Software of the Mind

 

Written by Geert Hofstede

Cultures and Organizations
Software of the Mind
Intercultural Cooperation and its Importance for Survival

We’re all programmed because we’ve all learned different patterns of thinking, feeling and acting from our cultures and personal experiences. The notion of what it means to be “on time” is one simple example of how cultural norms vary widely. I have an American friend who married a woman from Bulgaria. My friend runs on what he calls Swiss time: very punctual. His wife runs on Bulgarian time: Dinner at 5? See you around 9…the next day. (Okay, maybe that’s an exaggeration, but you get the point.)

These patterns of thinking, feeling and acting Hofstede calls our mental programs…or “software of the mind.” And while diverse notions of what it means to be on time is a fairly benign example of how mental programs can collide, other more serious examples occur daily, and how we respond can determine the very survival of our species.

Which brings us to the second (hopeful) point: We’re different, yes, but we’re also all the same.

That’s because we all share something known as human nature. Hofstede calls this the “universal level in one’s mental software” or our “operating system.” (In other words, it’s in our genes.)

This is important because while differences in mental programming can be immense, they are all derived from this shared foundation called “our common humanity,” and that gives us a solid basis for mutual understanding.

Think of it this way: Human nature is a like a palette of primary colors. Cultures are the various secondary colors that can be made from that primary palette.

What’s happened is that we’ve learned to see only the secondary colors, and forgotten that all are derived from the same palette of primary colors.

The Primary Colors of Culture

So, at a cultural level, what is the equivalent of those primary colors?

Hofstede outlines five dimensions of culture that he says are universal. Each dimension exists as a continuum between two extremes, and cultural diversity is a product of where on that continuum a culture lands.

The five dimensions are:

1. Relationship to authority, or what Hofstede calls Power Distance. It’s a given, says Hofstede, that power is always distributed unequally in a culture, but what varies is how unequally, and this is what is meant by the term Power Distance. Some cultures tolerate large power distances—reflected, for example, in single-party political systems—while others tolerate only small power distances—reflected in more pluralistic systems of government.
2. Collectivism vs. Individualism. All societies tend to either be primarily collectivist, or primarily individualist. “In the collectivist society the personal relationship prevails over the task and should be established first; in the individualist society the task is supposed to prevail over any personal relationships.” The vast majority of the world’s people, says Hofstede, live in collectivist societies.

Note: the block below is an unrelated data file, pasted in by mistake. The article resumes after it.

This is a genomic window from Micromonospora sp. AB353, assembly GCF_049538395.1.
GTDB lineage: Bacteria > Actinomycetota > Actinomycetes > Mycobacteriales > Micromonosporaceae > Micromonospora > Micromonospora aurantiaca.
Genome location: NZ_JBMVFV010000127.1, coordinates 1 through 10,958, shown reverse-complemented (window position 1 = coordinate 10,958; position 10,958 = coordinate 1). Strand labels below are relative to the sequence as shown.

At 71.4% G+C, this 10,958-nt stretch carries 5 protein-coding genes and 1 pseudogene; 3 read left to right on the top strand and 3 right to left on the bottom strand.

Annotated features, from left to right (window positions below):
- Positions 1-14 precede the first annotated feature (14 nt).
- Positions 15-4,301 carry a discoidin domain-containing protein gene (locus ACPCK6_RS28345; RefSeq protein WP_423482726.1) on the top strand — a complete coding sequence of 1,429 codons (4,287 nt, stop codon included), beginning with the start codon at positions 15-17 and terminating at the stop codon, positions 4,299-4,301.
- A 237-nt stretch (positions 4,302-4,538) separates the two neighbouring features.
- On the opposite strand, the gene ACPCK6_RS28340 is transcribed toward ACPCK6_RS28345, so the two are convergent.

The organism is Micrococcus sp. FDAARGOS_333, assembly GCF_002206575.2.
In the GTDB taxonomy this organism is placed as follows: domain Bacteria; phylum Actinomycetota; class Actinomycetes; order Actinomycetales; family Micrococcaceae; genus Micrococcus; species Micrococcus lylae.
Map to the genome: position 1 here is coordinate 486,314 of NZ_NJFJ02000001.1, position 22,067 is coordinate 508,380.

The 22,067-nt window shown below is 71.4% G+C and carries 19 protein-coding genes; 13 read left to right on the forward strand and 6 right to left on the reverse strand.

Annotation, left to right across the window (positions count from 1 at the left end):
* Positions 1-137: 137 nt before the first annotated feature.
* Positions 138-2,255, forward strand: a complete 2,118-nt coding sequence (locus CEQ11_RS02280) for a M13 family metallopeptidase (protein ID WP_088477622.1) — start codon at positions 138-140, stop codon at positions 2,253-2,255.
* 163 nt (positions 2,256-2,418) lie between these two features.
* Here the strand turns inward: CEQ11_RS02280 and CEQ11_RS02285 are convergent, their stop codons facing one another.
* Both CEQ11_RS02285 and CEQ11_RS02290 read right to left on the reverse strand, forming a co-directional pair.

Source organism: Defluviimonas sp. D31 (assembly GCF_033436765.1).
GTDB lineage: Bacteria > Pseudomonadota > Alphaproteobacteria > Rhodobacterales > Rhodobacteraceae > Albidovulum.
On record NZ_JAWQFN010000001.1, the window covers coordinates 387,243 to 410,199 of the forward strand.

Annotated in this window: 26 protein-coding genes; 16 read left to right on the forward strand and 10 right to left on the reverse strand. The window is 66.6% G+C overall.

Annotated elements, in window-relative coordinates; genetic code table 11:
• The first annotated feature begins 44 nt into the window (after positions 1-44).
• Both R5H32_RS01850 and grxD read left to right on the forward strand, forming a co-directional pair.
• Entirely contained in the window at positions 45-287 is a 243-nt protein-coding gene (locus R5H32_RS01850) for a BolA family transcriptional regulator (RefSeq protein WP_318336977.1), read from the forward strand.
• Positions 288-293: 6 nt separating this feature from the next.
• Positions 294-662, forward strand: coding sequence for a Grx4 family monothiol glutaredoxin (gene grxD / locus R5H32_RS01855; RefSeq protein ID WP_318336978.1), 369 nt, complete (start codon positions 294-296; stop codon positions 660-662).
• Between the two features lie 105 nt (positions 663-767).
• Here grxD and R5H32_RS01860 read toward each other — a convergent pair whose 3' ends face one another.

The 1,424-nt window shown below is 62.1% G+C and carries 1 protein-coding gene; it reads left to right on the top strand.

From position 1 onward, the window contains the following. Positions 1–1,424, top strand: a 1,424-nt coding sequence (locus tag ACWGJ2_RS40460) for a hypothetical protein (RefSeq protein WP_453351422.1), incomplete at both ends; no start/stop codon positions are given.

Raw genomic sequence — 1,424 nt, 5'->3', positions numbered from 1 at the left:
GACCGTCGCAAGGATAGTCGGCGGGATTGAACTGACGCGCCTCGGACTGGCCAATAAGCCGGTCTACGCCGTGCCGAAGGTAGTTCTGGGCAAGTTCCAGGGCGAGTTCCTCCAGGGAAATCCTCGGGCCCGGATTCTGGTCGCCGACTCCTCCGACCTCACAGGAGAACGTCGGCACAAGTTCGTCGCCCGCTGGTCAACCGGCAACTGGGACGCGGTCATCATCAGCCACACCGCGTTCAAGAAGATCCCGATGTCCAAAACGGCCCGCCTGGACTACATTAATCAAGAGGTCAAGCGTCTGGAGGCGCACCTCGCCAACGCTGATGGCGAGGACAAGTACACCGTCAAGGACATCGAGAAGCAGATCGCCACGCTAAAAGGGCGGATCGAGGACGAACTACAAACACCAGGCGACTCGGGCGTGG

3. Femininity vs. Masculinity.Masculine cultures value assertiveness and competition, while feminine cultures value relationships and a concern for the environment. The values find expression in, among other areas, our political priorities:
* Reward for the strong versus solidarity with the weak.
* Economic growth versus protection of the environment.
* Arms spending versus aid to poor countries.
4. Uncertainty-Avoidance. This has to do with the degree to which a culture feels threatened by uncertain and unpredictable situations. Societies with strong uncertainty avoidance tend to regard what is different or unknown as “dangerous” and turn over a high degree of control to the state. Societies with low uncertainty avoidance regard what is different as curious at best, ridiculous at worst, and place control more at the local level or individual.
5. Long-term vs. Short-term Orientation. Petty self-explanatory. What may not be obvious, however, is that culturally the roots of longer-term thinking lie in a strong regard for “face” and respect for tradition. Short-term thinking, at the extreme, sees these qualities as impediments to innovation.

Where along the lines of these five dimensions a culture chooses to land is, no doubt, influenced by a number of factors particular to that culture’s circumstances. And no matter how wrong-headed the choices may now appear to others, it’s likely that, initially at least, they served the interests of that culture’s survival.

For that reason it is not necessary or helpful to label a particular choice as good or bad, right or wrong. But what we do want to acknowledge is that our current cultural colors are not fixed, and that we are free to ask if the choices we made yesterday are still appropriate given how we understand the way the world works today.

If the answer is “no”—as in so many cases it seems to be—we have the freedom to revisit our palette of primary colors, and create new cultures more in tune with what we know leads to a joyous and flourishing human and global community

Originally posted @ Sharing Sustainable Solutions

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